30 June 2008

No More Babies

For many of us who live in certain Brooklyn neighborhoods, we've been privvy to a sort of mini population explosion over the past few years. I don't necessarily want to say that Williamsburg is becoming the new Park Slope, but it's definitely heading in that direction. Most of my friends, at least at this stage in their lives, are anti-breeders, so such a trend is discouraging. To many demographers this is welcome news however. The U.S. has the industrial world's highest birth rate, a whopping 2.1%, that far surpasses its European and Asian rivals. What's happening there do you ask? Declining birth rates and steady population losses. Yesterday's NYTimes Magazine had a feature article by Russell Shorto that outlined many of the issues surrounding the "problem" of population loss.

I, for one, don't consider this to be an actual problem. Truthfully, I think it's a good thing societally and ecologically, but I'm in the minority. Luckily, there are some folks out there (in the former East Germany) who are thinking creatively about their demographic issues and don't see it as a problem but as a chance for some creative thinking about urbanism and how we live today. Here's an excerpt of a piece I just wrote over on the Helium.com site on this topic:

What if "dying" cities began to reclaim abandoned urban spaces for localized agricultural purposes? That would not only be a smart ecological move, but it could foster a sense of pride in place and tie existing residents to the "soul" of the city. Who knows, that may encourage people to have kids to grow up and inherit this city with newfound love.
There are many cities whose population bases are shrinking but can't seem to get out of the "We must grow and expand to survive!" mode of thinking. Unfortunately they can't seem to realize that their time in the sun is over and they must move on, establish a new rationale for existing. As I mention in my article, Detroit is a city that could use some new thinking like this. So much of that landscape is comprised of (nearly) contiguous abandoned buildings and empty lots that they could establish all manner of parks, urban gardens, local farm plots. Of course a lot of work and bureaucratic wrangling would have to occur, but it's not beyond the scope of actual planning. Population decrease doesn't have to be the monumental catastrophe that too many people are making it out to be, but it does require a shift in our thinking; a shift in our perceptions of where our societies should be heading and the goals we should really be focusing on.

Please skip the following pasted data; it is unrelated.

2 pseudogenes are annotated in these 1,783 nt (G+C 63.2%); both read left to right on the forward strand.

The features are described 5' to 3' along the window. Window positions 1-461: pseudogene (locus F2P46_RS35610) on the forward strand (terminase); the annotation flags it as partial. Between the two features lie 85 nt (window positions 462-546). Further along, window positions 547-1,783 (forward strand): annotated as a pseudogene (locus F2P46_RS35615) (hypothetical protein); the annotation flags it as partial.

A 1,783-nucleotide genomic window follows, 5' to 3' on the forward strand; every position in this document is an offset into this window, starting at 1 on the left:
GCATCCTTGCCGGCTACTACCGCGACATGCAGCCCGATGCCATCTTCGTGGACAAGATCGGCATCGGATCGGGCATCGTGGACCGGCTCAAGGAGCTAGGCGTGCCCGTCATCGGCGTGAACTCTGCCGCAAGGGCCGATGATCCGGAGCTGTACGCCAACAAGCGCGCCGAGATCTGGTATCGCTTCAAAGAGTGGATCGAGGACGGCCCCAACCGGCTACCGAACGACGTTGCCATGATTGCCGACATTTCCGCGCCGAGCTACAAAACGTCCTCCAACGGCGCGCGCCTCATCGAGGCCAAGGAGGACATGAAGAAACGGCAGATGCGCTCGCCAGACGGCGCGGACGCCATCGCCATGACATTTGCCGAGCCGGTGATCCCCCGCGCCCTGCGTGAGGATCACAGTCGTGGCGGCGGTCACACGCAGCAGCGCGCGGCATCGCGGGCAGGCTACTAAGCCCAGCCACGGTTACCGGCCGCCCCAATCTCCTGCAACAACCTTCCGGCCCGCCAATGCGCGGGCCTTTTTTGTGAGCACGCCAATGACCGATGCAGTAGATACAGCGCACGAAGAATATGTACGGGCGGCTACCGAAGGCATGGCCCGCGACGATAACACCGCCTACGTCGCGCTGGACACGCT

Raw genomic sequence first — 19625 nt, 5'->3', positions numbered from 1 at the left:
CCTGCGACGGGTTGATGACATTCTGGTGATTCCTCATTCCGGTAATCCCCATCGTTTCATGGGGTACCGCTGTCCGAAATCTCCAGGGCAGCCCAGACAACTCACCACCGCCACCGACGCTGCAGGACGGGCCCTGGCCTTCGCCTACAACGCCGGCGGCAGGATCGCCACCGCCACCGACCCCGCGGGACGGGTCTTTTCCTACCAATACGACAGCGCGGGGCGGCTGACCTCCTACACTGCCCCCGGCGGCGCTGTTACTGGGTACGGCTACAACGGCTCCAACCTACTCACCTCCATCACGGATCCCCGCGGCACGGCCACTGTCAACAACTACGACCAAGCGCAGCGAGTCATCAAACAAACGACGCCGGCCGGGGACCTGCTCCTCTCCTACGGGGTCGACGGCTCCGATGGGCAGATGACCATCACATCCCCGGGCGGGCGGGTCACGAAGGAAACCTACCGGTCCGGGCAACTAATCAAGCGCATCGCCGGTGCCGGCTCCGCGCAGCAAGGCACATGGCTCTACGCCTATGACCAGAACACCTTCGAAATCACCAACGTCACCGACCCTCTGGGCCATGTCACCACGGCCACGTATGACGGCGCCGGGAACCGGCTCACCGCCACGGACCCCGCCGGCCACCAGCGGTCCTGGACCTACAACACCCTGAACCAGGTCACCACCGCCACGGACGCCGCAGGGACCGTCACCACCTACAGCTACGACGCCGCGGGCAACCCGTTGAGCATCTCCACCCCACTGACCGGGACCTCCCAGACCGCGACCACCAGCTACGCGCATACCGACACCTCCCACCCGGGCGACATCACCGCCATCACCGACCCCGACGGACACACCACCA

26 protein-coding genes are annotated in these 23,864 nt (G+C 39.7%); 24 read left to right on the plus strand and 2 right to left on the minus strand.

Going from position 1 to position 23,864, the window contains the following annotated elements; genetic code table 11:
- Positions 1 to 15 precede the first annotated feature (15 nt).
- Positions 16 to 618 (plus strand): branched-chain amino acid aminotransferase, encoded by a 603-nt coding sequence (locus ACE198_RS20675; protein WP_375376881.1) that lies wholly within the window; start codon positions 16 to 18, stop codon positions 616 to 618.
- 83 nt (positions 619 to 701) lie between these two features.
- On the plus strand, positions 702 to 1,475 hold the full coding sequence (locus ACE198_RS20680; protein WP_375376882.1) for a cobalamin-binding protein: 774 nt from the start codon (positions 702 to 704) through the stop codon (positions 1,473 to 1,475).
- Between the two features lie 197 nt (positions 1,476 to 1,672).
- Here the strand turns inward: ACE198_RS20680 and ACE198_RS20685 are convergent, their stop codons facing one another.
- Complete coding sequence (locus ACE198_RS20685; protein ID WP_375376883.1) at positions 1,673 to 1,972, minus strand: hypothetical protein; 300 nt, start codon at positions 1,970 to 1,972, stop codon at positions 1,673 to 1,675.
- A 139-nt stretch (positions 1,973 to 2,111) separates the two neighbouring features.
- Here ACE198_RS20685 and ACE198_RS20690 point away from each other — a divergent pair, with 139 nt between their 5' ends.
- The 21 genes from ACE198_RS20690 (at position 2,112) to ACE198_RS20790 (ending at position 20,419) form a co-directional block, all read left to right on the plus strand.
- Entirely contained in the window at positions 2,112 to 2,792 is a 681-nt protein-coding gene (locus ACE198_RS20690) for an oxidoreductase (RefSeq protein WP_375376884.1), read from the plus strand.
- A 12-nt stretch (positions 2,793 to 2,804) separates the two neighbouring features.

1 comment:

noga said...

congrats on writing for helium! are you gonna be swimming in sweet helium cash? is it going to make your voice funny?

very interesting topic.

of course the main problem is that cities that have reached a state of deterioration and decay usually lack the resources, both financial and emotional, to make radical positive change.

i don't know, call me a good old fashioned nazi, but i say we round up those pesky obnoxious Brooklyn-based new families and ship them off to Detroit.

with all their obnoxiously positive energy, i'm sure they can make change.

they'll found the first official Baby Einstein Church, build shopping centers consisting only of Baby Gap and puppy clothes.

all the women will work as yoga instructors, all the men will spend all day blogging about how that makes them feel.

they'll have so many parks, their parks will have mini parks inside of them.

the only type of crime they'll have is baby stroller drive-by's.

etc.

lets make a change, alex.